Good Image Processing (pt.5) Image Orientation.

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In this fifth part of my series on good image processing deals with making the most of your products so that your thumbnails and zoomed in views are as effective as possible.

Orientation

So your ecommerce site images up till now have all been loosely similar (rolls of tape, a kettle, cuddly toy, etc.) all filling a block of space in the centre of your master image template. Then you get a pen. Doesn’t sound like an issue but once you scale down a pen from a full image to a thumbnail it can be shrunk to the point of being invisible. This goes for any image that is much longer or wider than the opposite axis.

Try doing a google image search on “Pens”. You’ll see the vast majority of the images a displayed either in groups of pens, a close up of the nib or diagonally, to use the space as effectively as possible.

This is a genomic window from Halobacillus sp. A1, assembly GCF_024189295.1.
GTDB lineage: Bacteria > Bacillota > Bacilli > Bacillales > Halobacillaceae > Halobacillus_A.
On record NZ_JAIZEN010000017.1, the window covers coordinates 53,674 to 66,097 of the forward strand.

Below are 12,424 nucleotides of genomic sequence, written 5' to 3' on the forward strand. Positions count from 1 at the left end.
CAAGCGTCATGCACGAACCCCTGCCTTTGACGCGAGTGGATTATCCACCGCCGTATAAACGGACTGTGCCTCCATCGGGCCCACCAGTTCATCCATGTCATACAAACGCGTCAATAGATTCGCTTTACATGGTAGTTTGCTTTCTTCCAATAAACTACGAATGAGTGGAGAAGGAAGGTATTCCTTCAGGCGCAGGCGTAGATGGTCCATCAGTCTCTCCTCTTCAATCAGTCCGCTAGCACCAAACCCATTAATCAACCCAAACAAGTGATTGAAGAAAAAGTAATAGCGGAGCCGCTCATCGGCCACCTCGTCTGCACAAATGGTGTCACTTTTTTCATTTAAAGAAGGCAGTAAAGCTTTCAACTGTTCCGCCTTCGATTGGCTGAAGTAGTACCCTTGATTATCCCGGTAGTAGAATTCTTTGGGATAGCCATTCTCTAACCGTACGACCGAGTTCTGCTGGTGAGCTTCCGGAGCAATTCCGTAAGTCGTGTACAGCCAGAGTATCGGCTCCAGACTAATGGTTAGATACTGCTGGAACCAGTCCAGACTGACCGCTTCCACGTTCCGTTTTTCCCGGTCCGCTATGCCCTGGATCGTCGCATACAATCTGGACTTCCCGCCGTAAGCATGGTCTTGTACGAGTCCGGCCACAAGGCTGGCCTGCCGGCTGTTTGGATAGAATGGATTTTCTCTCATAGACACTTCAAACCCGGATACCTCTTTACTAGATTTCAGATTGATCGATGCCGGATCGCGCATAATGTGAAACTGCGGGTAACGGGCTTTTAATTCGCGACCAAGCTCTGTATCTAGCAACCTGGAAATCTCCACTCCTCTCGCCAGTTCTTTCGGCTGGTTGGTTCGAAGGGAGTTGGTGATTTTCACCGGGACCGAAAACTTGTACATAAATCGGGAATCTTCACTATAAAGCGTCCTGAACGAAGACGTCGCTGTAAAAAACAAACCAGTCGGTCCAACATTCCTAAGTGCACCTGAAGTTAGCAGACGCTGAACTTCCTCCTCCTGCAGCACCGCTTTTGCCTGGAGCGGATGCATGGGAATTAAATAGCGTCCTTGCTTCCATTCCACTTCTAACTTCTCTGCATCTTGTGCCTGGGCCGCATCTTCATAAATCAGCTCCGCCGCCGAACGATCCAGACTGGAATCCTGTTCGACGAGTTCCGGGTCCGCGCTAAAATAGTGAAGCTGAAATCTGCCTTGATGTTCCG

Here is a quick example with 3 versions of the same image at 400x400 pixels on the top row and below the same image after resizing down to 100x100 pixels.

  • Firstly the pen image is centred with plenty of white space around it, just like most of your product images will be. You’ll notice how lost the product appears as it occupies such a limited sliver of space in the middle of the canvas.

  • Another image uses a zoomed in image of the nib and base of the barrel of the pen. It has a lot more detail and fills more of the canvas with the pen but there’s still a lot of background and you can’t see the whole stem or cap of the pen.

  • Lastly an image of a pen laid diagonally through the canvas. The pen is shown in its entirety and uses the space more effectively than either of the first two images.

image resie in progress


Reducing to a thumbnail

We can now we take these images and apply the resizing down to 100x100pixels

  • As you can imagine the first pen image when resized down to 100x100px virtually all the detail is lost.

  • The second pen image nib is in detail but it still suffers from the fact you get no impression of the cap and full stem.

  • The third fills the space well and even at 100x100px there is a reasonable amount of detail.

 

This is the last in my current series of blogs on image processing however after a short break onto other topics part 6 will return with helpful hints on backgrounds and borders later in the year.


By Alanna at 6 Jun 2014, 14:41 PM